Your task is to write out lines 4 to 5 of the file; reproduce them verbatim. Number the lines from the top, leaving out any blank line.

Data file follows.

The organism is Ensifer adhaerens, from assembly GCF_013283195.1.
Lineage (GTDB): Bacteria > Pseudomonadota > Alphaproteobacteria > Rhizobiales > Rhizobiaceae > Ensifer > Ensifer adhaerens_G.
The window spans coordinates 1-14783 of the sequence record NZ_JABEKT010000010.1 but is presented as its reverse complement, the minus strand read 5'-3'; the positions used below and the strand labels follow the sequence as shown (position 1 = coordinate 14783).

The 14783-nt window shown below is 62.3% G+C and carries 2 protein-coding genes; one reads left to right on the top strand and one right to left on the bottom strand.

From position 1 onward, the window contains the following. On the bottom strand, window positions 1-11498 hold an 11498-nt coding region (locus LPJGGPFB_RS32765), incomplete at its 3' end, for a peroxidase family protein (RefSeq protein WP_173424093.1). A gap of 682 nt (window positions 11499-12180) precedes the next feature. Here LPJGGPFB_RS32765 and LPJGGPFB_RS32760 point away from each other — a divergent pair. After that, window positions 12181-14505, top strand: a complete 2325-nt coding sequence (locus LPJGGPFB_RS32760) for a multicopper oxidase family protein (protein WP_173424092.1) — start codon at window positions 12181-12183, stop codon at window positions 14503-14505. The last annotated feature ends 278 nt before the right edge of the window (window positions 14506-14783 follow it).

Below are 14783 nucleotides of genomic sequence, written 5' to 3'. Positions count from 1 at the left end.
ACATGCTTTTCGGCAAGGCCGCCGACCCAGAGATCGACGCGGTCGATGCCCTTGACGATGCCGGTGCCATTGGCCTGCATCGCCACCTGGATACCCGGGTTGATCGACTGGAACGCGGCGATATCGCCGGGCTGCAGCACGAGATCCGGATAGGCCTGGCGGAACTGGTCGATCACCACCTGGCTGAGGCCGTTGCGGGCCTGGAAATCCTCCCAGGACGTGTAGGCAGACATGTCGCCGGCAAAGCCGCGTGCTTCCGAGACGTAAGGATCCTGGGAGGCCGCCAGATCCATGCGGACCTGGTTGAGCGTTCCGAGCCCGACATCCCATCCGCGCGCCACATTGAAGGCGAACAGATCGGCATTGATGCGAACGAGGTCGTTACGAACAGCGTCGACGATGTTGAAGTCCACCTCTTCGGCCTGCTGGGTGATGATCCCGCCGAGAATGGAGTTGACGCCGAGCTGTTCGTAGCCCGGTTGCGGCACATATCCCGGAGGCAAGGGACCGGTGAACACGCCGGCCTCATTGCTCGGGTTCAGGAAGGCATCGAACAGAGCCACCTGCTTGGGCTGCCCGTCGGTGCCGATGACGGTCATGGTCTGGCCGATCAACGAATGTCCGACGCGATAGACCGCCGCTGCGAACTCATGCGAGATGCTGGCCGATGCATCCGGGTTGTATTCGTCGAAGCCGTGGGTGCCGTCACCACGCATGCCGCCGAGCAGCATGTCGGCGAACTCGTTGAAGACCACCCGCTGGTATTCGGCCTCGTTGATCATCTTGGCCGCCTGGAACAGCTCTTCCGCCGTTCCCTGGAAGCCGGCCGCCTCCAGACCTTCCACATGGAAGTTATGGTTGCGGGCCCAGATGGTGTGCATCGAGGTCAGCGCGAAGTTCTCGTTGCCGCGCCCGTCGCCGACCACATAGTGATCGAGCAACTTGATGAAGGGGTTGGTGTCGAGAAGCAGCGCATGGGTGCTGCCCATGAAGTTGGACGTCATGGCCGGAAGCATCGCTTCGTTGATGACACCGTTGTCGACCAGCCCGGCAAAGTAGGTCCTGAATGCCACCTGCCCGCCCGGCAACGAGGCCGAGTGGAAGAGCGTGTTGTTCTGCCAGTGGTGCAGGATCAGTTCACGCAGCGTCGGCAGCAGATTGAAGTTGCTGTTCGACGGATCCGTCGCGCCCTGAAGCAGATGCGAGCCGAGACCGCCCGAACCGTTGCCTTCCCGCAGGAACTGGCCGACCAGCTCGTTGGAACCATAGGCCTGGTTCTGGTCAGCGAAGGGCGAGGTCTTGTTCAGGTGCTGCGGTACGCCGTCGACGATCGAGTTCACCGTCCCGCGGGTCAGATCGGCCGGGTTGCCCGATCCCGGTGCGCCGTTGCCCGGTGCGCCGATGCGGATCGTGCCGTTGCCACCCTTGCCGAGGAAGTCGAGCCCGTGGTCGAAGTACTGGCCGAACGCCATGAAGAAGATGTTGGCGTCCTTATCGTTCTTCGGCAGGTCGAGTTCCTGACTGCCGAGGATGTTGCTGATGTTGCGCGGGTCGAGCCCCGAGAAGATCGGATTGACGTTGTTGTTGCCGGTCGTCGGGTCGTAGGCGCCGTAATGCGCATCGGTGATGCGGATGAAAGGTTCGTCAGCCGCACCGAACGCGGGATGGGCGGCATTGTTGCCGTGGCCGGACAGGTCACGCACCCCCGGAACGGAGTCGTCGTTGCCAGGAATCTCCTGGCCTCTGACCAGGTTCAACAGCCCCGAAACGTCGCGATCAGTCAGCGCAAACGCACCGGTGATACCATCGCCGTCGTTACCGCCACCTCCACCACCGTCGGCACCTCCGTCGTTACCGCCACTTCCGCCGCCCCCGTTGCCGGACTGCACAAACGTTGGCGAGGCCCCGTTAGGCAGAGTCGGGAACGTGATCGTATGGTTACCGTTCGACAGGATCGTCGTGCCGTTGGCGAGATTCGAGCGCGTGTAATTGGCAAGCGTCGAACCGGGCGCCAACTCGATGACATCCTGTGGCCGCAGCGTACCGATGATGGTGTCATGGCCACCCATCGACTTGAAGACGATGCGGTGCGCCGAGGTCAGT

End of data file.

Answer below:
The 14783-nt window shown below is 62.3% G+C and carries 2 protein-coding genes; one reads left to right on the top strand and one right to left on the bottom strand.

From position 1 onward, the window contains the following. On the bottom strand, window positions 1-11498 hold an 11498-nt coding region (locus LPJGGPFB_RS32765), incomplete at its 3' end, for a peroxidase family protein (RefSeq protein WP_173424093.1). A gap of 682 nt (window positions 11499-12180) precedes the next feature. Here LPJGGPFB_RS32765 and LPJGGPFB_RS32760 point away from each other — a divergent pair. After that, window positions 12181-14505, top strand: a complete 2325-nt coding sequence (locus LPJGGPFB_RS32760) for a multicopper oxidase family protein (protein WP_173424092.1) — start codon at window positions 12181-12183, stop codon at window positions 14503-14505. The last annotated feature ends 278 nt before the right edge of the window (window positions 14506-14783 follow it).